Situated in proximity to fertile farmland, Yukon quickly thrived as the urban center for area farmers. By 1905 the town had an organized library and by 1927 a dedicated public library building (NR 84002977) was constructed on Elm Street. Dominating Yukon's industry for decades was the Yukon Mill and Grain Company. Founded in 1893 as a small elevator and acquired by John F. Kroutil, Frank L. Kroutil and A. F. Dobry in about 1903, the mill became the largest flour plant in the state as well as in the Southwest. By the 1930s the mill had a capacity of two thousand barrels of flour per day. Selling out in 1933 to the Kroutil family, the Dobry family started a second mill across the street, aptly called Dobry Mills. Both mills continued in operation for many decades before being sold to larger corporations, with Shawnee Mills purchasing the Yukon Mill and Grain Company and Mid-Continent the Dobry Mills. In 1972 Mid-Continent purchased the historic Yukon Mill and Grain Company, and it remains in operation on Yukon's Main Street. Also on Main Street is the historic Mulvey Mercantile (NR 82003670). Constructed in 1904, the general store was the largest retail operation in Yukon until the 1930s when the Great Depression forced its closure.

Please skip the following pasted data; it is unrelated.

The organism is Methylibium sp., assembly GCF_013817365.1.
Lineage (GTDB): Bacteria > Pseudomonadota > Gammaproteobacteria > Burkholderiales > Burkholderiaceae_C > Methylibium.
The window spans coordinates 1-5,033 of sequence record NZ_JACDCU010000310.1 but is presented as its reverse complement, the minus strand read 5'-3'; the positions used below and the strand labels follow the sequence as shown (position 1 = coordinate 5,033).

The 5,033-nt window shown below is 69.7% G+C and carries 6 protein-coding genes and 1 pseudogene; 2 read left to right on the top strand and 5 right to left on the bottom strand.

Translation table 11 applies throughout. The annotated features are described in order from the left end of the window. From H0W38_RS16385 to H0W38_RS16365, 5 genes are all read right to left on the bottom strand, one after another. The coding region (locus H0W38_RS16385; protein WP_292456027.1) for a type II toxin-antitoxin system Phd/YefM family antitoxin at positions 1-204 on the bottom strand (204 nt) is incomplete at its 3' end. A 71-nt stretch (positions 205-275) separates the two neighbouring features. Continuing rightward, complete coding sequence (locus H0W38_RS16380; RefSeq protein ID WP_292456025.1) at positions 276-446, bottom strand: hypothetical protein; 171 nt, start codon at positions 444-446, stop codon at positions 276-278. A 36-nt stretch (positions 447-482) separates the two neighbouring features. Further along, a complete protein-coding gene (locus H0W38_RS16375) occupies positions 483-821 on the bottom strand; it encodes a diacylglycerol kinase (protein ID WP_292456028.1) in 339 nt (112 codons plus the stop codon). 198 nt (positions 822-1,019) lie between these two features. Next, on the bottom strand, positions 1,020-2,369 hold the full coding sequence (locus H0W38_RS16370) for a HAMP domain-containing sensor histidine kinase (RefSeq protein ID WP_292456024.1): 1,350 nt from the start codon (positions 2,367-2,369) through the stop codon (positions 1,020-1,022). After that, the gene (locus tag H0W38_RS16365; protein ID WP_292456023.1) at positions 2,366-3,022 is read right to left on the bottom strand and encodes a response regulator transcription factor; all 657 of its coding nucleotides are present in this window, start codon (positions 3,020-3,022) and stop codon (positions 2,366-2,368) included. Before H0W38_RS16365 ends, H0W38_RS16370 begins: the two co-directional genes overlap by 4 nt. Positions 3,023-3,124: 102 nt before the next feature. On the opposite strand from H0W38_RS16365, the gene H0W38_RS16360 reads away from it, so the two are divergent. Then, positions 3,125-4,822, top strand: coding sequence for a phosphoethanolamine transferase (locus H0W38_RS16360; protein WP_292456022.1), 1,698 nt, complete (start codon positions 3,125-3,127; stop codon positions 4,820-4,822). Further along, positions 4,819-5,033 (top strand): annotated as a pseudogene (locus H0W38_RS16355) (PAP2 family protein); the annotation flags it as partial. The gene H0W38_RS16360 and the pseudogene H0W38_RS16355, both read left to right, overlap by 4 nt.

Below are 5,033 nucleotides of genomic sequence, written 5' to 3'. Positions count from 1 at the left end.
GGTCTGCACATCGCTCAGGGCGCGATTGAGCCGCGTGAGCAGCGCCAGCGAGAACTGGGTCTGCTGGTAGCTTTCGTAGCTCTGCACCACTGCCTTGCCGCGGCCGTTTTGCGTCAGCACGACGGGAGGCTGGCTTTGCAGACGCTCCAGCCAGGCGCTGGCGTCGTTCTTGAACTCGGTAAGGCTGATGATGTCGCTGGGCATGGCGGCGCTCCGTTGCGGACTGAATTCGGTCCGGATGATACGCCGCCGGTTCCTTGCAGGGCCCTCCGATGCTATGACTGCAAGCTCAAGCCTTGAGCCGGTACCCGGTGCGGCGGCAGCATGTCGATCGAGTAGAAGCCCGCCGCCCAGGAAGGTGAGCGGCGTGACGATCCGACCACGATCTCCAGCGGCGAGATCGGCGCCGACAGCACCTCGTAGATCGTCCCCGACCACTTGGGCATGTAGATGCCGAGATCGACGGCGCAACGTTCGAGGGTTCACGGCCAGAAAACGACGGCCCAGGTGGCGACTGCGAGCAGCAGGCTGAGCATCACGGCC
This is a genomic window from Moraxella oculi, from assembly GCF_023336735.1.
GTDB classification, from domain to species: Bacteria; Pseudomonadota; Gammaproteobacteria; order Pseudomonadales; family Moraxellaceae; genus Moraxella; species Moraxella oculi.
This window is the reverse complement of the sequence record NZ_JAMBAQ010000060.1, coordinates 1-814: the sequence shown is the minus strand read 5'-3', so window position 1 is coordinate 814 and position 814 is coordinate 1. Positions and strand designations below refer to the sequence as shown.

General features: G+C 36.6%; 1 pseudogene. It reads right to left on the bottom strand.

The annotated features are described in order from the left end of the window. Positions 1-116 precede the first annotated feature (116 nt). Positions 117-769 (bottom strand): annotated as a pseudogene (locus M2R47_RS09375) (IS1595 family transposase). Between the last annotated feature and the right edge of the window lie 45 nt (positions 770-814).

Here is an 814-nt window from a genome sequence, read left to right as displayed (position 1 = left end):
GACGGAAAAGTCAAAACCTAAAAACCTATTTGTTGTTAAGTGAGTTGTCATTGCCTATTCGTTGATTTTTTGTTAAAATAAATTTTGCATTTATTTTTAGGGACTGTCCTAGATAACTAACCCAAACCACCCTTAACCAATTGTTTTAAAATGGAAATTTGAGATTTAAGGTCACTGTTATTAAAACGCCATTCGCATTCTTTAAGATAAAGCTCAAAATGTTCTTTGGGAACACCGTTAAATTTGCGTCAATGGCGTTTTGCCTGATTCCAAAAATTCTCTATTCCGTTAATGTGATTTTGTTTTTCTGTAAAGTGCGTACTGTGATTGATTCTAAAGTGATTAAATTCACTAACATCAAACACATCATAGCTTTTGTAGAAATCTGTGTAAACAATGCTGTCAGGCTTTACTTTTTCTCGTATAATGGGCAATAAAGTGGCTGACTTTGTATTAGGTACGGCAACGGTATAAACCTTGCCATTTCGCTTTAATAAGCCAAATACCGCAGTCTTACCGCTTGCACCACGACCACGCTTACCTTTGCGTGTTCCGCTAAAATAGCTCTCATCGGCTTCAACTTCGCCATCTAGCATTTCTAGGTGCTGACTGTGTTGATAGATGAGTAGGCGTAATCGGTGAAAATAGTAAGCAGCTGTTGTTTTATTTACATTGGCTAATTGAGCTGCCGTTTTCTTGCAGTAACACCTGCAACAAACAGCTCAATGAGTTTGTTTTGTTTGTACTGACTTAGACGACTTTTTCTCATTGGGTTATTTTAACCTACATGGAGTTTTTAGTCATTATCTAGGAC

The main thoroughfare in Yukon has further acclaim due to its association with U.S. Highway 66. Designated in 1926, Route 66 was a major transportation artery through the town for decades before the four-lane Interstate 40 displaced it in the 1960s. Like its predecessor, Interstate 40 has created a commercial vacuum, attracting restaurants, gas stations, and other businesses along its off-ramps. The commercial strip at the main Yukon exit, renamed Garth Brooks Boulevard in the 1990s for one of the town's favorite sons, has expanded to the south side of the Interstate. A major construction boom occurred there just after the beginning of the twenty-first century.